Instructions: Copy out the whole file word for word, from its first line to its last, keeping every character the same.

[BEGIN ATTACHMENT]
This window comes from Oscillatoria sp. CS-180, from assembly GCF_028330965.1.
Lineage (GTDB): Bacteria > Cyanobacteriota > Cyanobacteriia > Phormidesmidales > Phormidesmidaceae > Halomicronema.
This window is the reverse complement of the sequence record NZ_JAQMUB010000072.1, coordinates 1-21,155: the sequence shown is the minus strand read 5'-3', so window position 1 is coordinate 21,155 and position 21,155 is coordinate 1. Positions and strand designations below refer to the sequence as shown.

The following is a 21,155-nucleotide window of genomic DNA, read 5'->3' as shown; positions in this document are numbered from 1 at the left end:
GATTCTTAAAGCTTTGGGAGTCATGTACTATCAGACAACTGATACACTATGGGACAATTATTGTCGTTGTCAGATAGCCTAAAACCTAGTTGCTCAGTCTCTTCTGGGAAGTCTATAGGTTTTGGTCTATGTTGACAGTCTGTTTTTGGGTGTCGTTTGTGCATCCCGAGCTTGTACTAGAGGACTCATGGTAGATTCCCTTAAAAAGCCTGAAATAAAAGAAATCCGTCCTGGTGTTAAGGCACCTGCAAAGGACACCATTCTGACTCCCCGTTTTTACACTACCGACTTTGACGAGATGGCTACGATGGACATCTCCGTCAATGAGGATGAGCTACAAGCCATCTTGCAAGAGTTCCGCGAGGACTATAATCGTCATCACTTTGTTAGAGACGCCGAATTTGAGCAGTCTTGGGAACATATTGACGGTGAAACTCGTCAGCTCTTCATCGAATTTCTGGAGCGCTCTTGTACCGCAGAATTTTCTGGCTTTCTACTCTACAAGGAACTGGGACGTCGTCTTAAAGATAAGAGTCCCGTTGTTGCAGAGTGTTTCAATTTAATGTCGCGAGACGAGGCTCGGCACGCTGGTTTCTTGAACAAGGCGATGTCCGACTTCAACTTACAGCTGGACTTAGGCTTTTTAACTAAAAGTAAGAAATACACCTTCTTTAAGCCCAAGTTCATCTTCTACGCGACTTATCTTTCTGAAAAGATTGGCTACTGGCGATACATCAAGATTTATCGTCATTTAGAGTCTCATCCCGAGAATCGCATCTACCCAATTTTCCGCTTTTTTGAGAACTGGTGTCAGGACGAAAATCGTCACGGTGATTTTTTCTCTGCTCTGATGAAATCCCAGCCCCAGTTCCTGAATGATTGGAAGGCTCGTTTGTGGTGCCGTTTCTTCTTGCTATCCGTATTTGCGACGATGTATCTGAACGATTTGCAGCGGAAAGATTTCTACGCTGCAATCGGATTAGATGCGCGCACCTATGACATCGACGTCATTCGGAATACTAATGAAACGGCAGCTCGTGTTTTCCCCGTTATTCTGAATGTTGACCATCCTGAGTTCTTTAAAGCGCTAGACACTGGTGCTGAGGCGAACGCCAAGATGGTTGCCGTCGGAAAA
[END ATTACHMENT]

This window comes from Oscillatoria sp. CS-180, from assembly GCF_028330965.1.
Lineage (GTDB): Bacteria > Cyanobacteriota > Cyanobacteriia > Phormidesmidales > Phormidesmidaceae > Halomicronema.
This window is the reverse complement of the sequence record NZ_JAQMUB010000072.1, coordinates 1-21,155: the sequence shown is the minus strand read 5'-3', so window position 1 is coordinate 21,155 and position 21,155 is coordinate 1. Positions and strand designations below refer to the sequence as shown.

The following is a 21,155-nucleotide window of genomic DNA, read 5'->3' as shown; positions in this document are numbered from 1 at the left end:
GATTCTTAAAGCTTTGGGAGTCATGTACTATCAGACAACTGATACACTATGGGACAATTATTGTCGTTGTCAGATAGCCTAAAACCTAGTTGCTCAGTCTCTTCTGGGAAGTCTATAGGTTTTGGTCTATGTTGACAGTCTGTTTTTGGGTGTCGTTTGTGCATCCCGAGCTTGTACTAGAGGACTCATGGTAGATTCCCTTAAAAAGCCTGAAATAAAAGAAATCCGTCCTGGTGTTAAGGCACCTGCAAAGGACACCATTCTGACTCCCCGTTTTTACACTACCGACTTTGACGAGATGGCTACGATGGACATCTCCGTCAATGAGGATGAGCTACAAGCCATCTTGCAAGAGTTCCGCGAGGACTATAATCGTCATCACTTTGTTAGAGACGCCGAATTTGAGCAGTCTTGGGAACATATTGACGGTGAAACTCGTCAGCTCTTCATCGAATTTCTGGAGCGCTCTTGTACCGCAGAATTTTCTGGCTTTCTACTCTACAAGGAACTGGGACGTCGTCTTAAAGATAAGAGTCCCGTTGTTGCAGAGTGTTTCAATTTAATGTCGCGAGACGAGGCTCGGCACGCTGGTTTCTTGAACAAGGCGATGTCCGACTTCAACTTACAGCTGGACTTAGGCTTTTTAACTAAAAGTAAGAAATACACCTTCTTTAAGCCCAAGTTCATCTTCTACGCGACTTATCTTTCTGAAAAGATTGGCTACTGGCGATACATCAAGATTTATCGTCATTTAGAGTCTCATCCCGAGAATCGCATCTACCCAATTTTCCGCTTTTTTGAGAACTGGTGTCAGGACGAAAATCGTCACGGTGATTTTTTCTCTGCTCTGATGAAATCCCAGCCCCAGTTCCTGAATGATTGGAAGGCTCGTTTGTGGTGCCGTTTCTTCTTGCTATCCGTATTTGCGACGATGTATCTGAACGATTTGCAGCGGAAAGATTTCTACGCTGCAATCGGATTAGATGCGCGCACCTATGACATCGACGTCATTCGGAATACTAATGAAACGGCAGCTCGTGTTTTCCCCGTTATTCTGAATGTTGACCATCCTGAGTTCTTTAAAGCGCTAGACACTGGTGCTGAGGCGAACGCCAAGATGGTTGCCGTCGGAAAA